Wednesday, 14 August 2013

Interview with Prof Marta Weinstock-Rosin, Israel's leading Neuroscientist, Inventor of Alzheimer's treatment Exelon (rivastigmine) and ladogstigil

PROFESSOR MARTA WEINSTOCK-ROSIN 
Professor Emeritus, School of Pharmacy-Institute for Drug Research, Hebrew University of Jerusalem




Professor Weinstock-Rosin received her B. Pharm. Hons, M.Sc. and Ph.D. degrees at London University, UK. At Hebrew University, she was Chairman of the Department of Pharmacology from 1983-1986, and President of the Israel Society for Neuroscience from 2003-2005.

Rosin was the developer of rivastigmine in 1985 (commercially available as Exelon), for the treatment of mild to moderate dementia and dementia due to Parkinson's disease. Rivastigmine was sold to Novartis through Hebrew University’s Yissum TTO and in 2009 the sales of Exelon neared US$ 1 billion worldwide.

Recently, together with Prof Moussa Youdim, Rosin developed ladostigil – a novel neuroprotective agent which combines the mechanisms of action of older drugs like rivastigmine and rasagiline into a single molecule. Ladostigil is currently in Phase II clinical trials carried out by Avraham Pharmaceuticals Ltd for the treatment of Alzheimer’s disease, Lewy Body disease and Parkinson’s. Avraham Pharmaceuticals recently completed a $9 million financing round from investors Yissum TTO, Prof Weinstock-Rosin, Eli Hurvitz’s Pontifax Fund and Clal Biotechnology.

In addition to drug development Professor Weinstock-Rosin’s major research for the past 27 years has centered on the neurochemical and hormonal mechanisms underlying the behavioral alterations induced by prenatal stress. In addition to Exelon and ladostigil, Professor Weinstock-Rosin is currently developing a new series of neuroprotective drugs with novel mechanisms of anti-inflammatory activity.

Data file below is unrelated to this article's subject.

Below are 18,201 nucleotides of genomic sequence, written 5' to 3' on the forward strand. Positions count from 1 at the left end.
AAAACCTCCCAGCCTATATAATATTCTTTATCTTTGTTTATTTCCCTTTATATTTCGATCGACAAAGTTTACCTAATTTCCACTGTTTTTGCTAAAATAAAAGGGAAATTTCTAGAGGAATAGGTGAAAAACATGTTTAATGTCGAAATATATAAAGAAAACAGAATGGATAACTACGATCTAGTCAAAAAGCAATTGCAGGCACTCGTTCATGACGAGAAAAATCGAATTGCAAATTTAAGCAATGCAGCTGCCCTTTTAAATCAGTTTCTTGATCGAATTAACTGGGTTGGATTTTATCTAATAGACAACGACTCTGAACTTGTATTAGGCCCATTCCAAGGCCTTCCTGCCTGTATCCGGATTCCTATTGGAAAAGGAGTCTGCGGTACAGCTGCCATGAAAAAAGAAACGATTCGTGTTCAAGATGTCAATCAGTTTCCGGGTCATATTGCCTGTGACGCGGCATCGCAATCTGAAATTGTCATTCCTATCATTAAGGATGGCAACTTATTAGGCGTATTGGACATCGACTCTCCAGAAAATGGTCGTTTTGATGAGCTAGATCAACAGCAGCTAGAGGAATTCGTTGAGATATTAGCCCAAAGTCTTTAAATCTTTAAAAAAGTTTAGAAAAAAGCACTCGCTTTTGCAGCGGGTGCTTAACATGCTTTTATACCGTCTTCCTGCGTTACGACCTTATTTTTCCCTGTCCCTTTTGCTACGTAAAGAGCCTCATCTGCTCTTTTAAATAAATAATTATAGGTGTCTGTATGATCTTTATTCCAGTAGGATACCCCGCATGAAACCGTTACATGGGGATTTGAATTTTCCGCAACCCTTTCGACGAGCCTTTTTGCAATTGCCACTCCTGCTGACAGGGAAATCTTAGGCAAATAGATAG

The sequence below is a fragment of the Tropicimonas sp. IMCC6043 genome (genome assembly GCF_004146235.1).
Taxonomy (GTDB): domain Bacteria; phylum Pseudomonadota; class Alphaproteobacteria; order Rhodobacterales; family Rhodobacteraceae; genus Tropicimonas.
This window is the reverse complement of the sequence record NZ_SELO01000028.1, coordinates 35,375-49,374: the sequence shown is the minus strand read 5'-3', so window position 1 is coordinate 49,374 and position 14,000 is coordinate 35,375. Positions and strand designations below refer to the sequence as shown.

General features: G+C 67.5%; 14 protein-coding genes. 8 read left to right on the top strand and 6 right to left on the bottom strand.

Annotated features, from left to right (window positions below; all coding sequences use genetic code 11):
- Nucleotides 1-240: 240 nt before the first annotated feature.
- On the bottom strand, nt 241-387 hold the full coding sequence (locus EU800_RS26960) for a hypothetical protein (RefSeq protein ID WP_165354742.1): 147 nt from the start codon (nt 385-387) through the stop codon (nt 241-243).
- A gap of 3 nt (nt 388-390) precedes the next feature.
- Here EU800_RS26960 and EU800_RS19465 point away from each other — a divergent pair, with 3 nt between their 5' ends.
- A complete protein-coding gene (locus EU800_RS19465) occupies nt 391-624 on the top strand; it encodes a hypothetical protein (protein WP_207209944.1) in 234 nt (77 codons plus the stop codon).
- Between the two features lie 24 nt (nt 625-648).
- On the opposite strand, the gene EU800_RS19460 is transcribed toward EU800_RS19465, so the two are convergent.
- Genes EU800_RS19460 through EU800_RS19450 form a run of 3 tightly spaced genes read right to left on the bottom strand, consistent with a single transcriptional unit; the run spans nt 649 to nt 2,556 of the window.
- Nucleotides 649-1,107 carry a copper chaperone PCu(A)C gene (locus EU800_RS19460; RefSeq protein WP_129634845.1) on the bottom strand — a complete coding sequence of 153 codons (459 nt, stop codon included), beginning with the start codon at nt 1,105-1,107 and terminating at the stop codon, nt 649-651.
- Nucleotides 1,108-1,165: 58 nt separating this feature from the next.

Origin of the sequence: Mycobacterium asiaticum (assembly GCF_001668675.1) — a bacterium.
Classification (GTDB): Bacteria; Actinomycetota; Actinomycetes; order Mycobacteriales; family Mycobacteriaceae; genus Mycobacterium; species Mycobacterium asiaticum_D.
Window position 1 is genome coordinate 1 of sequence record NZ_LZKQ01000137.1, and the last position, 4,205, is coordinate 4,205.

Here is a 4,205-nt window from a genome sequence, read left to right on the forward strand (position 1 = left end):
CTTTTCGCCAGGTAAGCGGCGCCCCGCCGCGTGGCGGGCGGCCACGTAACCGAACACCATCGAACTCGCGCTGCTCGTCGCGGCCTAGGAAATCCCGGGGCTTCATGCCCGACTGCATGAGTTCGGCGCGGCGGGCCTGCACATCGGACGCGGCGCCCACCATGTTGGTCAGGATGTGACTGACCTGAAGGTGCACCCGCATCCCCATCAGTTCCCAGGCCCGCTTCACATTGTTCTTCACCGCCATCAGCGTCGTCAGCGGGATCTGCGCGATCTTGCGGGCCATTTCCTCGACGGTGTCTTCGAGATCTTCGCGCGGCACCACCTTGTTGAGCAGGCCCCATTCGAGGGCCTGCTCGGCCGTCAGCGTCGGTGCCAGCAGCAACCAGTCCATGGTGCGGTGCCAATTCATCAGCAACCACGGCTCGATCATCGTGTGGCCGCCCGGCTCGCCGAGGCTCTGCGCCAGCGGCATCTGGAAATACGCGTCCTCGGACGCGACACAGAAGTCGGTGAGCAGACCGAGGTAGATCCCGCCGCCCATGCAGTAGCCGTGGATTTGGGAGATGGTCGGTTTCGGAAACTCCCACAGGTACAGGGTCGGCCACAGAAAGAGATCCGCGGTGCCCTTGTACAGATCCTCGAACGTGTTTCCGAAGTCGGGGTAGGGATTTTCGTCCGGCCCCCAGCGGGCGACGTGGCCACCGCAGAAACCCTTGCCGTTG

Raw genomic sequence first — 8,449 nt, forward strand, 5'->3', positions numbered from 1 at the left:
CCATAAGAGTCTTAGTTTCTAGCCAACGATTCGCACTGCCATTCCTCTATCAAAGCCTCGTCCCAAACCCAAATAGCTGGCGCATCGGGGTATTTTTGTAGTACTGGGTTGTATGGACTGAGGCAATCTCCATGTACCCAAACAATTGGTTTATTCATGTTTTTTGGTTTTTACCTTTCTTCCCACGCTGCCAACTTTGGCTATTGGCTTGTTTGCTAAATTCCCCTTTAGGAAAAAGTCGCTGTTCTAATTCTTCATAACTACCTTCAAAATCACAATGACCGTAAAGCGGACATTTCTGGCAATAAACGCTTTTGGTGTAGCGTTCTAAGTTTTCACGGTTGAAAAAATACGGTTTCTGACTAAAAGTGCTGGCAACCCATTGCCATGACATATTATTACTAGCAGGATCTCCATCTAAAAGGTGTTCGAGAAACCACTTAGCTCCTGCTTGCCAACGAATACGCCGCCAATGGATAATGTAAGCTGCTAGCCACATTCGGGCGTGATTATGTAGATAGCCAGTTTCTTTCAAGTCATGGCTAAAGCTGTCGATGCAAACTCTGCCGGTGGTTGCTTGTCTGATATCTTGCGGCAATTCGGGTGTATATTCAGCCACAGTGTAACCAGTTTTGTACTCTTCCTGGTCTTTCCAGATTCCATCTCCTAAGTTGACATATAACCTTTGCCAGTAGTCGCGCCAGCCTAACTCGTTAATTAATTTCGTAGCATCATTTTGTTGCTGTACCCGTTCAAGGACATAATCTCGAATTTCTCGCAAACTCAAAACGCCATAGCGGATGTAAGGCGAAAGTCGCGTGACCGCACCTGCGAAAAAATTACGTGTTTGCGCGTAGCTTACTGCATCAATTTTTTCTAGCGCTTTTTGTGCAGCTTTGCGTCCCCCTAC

A WORD WITH PROFESSOR WEINSTOCK-ROSIN
Professor Rosin has dedicated her scientific career to understanding of the processes which take place in the ageing brain, and what causes accelerated neurodegeneration. She admits that at the time of rivastigmine discovery in 1985, the only known fact about Alzheimer’s disease was the correlation between memory loss and diminished amounts of acetylcholine – one of the most ubiquitous neurotransmitters in the brain. Rivastigmine’s mode of action is thought to be the blocking of acetylcholinesterase, an enzyme which breaks down acetylcholine, although the drug’s exact mode of action remains unknown. By the time rivastigmine was reaching the market, a substantial amount of new evidence emerged suggesting that the drug might be treating the symptom, rather than the cause, as a wide array of new underlying processes were attributed to impaired cognitive ability in rat models.

On the discovery of ladostigil:
Prof Rosin’s research has led to the isolation of a distinct change in the ageing brain, in Alzheimer’s disease and in Mild Cognitive Impairment (MCI)—a significant drop in the function of mitochondria, the cell’s power station. Because oxygen isn’t sufficiently utilized by the ageing cells, a decline in energy production results in oxidative stress and in the activation of microglial cells – cells in the brain and spinal cord which act as the first and main form of defense. It is the chronic over-activity of microglia which has been strongly implicated in neuronal damage and neurodegeneration. 

In numerous experiments in ageing rats, Prof Weinstock-Rosin discovered that administration of rivastigmine in much lower doses than those marketed under the Exelon name significantly lowered microglial inflammation, so much so that microglia of 16-months-old rats (a rat’s life span is on average two years) resembled those of young rats. Furthermore, aged rats exhibited substantially improved cognitive ability after lower-dosage rivastigmine administration.

Joining forces with Israel’s other Alzheimer’s drug, Azilect (rasagiline), Prof Weinstock worked with Prof Moussa Youdim on creating an amalgamated form of rasagiline and rivastigmine, creating ladostigil. If Prof Rosin’s laboratory studies are to be taken as an indication of ladostigil’s efficacy, we may expect excellent results in the drug’s clinical trials. Although, says Prof Rosin, ladostigil’s success may be a long way away—clinical trials of neurodegenerative diseases are notoriously difficult and lengthy to run, as patient selection is a tricky art in MCI and Alzheimer’s cases.

Speaking of the Israel Brain Technologies Initiative, Prof Rosin is perhaps more down-to-earth than her Israeli colleagues. With the right priorities, direction and financing, Israel has a great chance of becoming a world neurotech leader. But perseverance and motivation are a must, particularly because she anticipates this to be a rather costly project.